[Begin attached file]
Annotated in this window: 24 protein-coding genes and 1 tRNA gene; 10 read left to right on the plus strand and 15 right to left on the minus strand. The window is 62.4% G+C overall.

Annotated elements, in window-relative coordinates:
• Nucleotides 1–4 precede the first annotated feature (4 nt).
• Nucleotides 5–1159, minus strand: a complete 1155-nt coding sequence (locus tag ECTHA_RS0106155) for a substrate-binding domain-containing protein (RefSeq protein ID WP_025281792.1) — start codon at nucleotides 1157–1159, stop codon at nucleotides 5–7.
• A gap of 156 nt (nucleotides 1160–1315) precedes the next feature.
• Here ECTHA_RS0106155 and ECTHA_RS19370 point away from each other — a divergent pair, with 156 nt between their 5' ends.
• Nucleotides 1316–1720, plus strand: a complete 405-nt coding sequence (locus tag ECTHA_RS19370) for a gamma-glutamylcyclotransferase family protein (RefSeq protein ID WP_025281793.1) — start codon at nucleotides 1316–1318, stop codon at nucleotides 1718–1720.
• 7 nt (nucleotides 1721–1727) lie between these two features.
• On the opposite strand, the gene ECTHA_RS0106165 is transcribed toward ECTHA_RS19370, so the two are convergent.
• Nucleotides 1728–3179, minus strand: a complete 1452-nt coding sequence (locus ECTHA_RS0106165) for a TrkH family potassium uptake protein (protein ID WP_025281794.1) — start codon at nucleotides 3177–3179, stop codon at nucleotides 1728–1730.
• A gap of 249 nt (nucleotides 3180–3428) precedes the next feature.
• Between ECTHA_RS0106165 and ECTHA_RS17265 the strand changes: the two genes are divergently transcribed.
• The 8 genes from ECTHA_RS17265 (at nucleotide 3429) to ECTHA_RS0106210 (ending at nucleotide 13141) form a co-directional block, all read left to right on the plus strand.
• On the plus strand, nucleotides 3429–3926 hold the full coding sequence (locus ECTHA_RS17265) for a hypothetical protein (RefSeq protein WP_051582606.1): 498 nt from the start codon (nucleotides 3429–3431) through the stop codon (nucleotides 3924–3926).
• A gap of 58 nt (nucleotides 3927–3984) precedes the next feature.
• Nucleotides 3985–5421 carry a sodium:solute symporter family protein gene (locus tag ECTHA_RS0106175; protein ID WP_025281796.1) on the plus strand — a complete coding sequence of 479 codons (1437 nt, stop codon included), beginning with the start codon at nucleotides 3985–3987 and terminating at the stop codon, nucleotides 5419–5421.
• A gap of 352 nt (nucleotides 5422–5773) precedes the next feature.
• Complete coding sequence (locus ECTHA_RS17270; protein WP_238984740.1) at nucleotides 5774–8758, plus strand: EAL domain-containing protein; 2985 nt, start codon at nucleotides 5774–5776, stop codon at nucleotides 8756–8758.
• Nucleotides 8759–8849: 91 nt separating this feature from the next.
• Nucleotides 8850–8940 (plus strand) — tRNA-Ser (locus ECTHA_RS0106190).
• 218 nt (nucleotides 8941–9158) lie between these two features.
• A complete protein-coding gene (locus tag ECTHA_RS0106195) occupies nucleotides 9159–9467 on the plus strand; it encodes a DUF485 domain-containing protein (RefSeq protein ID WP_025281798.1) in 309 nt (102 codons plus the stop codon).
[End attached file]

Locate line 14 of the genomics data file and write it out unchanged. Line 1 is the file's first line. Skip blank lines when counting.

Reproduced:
• On the plus strand, nucleotides 3429–3926 hold the full coding sequence (locus ECTHA_RS17265) for a hypothetical protein (RefSeq protein WP_051582606.1): 498 nt from the start codon (nucleotides 3429–3431) through the stop codon (nucleotides 3924–3926).